Community news. The impact of slavery abounds today in the form of racism. Racial discrimination has been employed as a deliberate and methodical attack against people of African descent in many areas of Western society.
In British society, there is racial bias throughout the judicial system, from the first contact with the law, usually the police, to the legal professions and the courts. Statistics show that people of African descent get longer sentences for committing the same crimes as their white counterparts and white offenders are more likely to receive community sentences than a person of African descent is.
People of African descent are more likely to receive convictions because of theft, brought about by a deficiency in necessities whereas “white collar crimes” such as bank and computer fraud, bribery, counterfeiting, embezzlement, health care, and environmental fraud schemes, trader fraud, money laundering and tax evasion are prolific crimes of greed, but usually go unreported.
The World Health Organisation defines mental health as “a state of well being in which the individual realises his or her own abilities, can cope with the normal stresses of life, can work productively and fruitfully, and is able to make a contribution to his or her community. WHO (2001).
Another area where injustice prevails is in the mental health system. According to a report submitted to Parliament by Black Mental Health UK: “Detention rates under the Mental Health Act continue to be highest for people from the UK’s African Caribbean communities, even though there isn’t a high prevalence of mental illness amongst this group.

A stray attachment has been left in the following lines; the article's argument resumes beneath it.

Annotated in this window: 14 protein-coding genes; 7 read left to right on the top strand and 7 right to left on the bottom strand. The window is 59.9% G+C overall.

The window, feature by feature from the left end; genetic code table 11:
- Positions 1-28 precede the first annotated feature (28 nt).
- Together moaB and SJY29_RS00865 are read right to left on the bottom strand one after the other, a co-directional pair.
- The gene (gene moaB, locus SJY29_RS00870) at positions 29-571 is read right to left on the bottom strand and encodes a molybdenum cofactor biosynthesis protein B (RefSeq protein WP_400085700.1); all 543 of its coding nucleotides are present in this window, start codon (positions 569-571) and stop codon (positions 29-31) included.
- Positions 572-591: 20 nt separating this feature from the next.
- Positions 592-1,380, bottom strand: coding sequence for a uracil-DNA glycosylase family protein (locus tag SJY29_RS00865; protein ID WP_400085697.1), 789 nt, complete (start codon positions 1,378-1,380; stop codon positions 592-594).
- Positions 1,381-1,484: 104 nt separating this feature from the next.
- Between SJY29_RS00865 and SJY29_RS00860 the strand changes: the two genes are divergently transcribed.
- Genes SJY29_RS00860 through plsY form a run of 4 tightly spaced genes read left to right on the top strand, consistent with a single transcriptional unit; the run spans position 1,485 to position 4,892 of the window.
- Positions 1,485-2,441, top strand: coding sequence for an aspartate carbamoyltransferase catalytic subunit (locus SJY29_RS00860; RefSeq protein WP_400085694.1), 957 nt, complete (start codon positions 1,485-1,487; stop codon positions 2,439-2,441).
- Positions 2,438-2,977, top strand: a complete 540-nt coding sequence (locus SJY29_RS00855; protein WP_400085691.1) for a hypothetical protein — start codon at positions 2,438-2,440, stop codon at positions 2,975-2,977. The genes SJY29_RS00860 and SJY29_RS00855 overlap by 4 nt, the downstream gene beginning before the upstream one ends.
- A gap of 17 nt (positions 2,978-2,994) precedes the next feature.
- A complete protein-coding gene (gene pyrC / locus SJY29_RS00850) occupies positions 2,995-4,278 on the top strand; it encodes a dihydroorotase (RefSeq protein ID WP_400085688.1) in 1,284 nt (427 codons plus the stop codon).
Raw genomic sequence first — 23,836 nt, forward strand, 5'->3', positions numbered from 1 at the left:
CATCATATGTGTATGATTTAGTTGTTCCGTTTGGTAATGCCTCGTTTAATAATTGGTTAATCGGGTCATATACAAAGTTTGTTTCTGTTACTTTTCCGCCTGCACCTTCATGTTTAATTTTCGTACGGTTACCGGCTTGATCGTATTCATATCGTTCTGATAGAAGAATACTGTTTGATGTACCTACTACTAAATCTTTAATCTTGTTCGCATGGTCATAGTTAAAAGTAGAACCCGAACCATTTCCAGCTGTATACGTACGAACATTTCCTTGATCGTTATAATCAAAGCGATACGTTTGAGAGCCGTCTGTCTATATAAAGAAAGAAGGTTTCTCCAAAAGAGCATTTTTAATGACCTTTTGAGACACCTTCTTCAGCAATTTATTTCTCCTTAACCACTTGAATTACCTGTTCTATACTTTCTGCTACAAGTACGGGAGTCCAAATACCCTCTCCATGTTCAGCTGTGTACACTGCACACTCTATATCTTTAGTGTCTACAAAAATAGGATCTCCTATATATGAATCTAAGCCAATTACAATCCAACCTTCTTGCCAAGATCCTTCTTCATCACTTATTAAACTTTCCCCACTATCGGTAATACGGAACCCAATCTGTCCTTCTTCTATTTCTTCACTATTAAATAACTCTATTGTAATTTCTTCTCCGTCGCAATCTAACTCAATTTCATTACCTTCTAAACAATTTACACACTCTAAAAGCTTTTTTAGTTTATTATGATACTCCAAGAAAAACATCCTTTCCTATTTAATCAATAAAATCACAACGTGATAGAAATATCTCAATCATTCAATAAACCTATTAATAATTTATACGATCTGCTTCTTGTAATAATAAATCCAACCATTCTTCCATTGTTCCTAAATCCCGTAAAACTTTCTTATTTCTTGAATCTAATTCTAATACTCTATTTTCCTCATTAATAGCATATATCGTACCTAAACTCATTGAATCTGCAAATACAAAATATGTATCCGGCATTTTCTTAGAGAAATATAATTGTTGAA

Black people are currently 50% more likely to be referred to mental health services via the police than their white counterparts”. Once admitted, doctors are four times more likely to reach a diagnosis of schizophrenia and detain them in more secure mental health hospitals. The report to Parliament continues: “Police presence, often in riot gear, on psychiatric wards is an issue that is not publicly discussed but has led to a number of high profile death in custody cases that have reinforced distrust of both police and mental health services”.
Even though people of other ethnicities do experience prejudice and racism in Western societies, no other ethnic group have been victimised to centuries of physical, psychological, and emotional violence as people of African descent.
This process of dehumanisation is legitimised by racist ideologies that are made into laws that change according to the times and which keep people powerless and in a state of socio-economic lockdown. Together all these conditions contribute to a condition coined by Dr Joy DeGruy, as Post Traumatic Slavery Syndrome. See PTSD episode V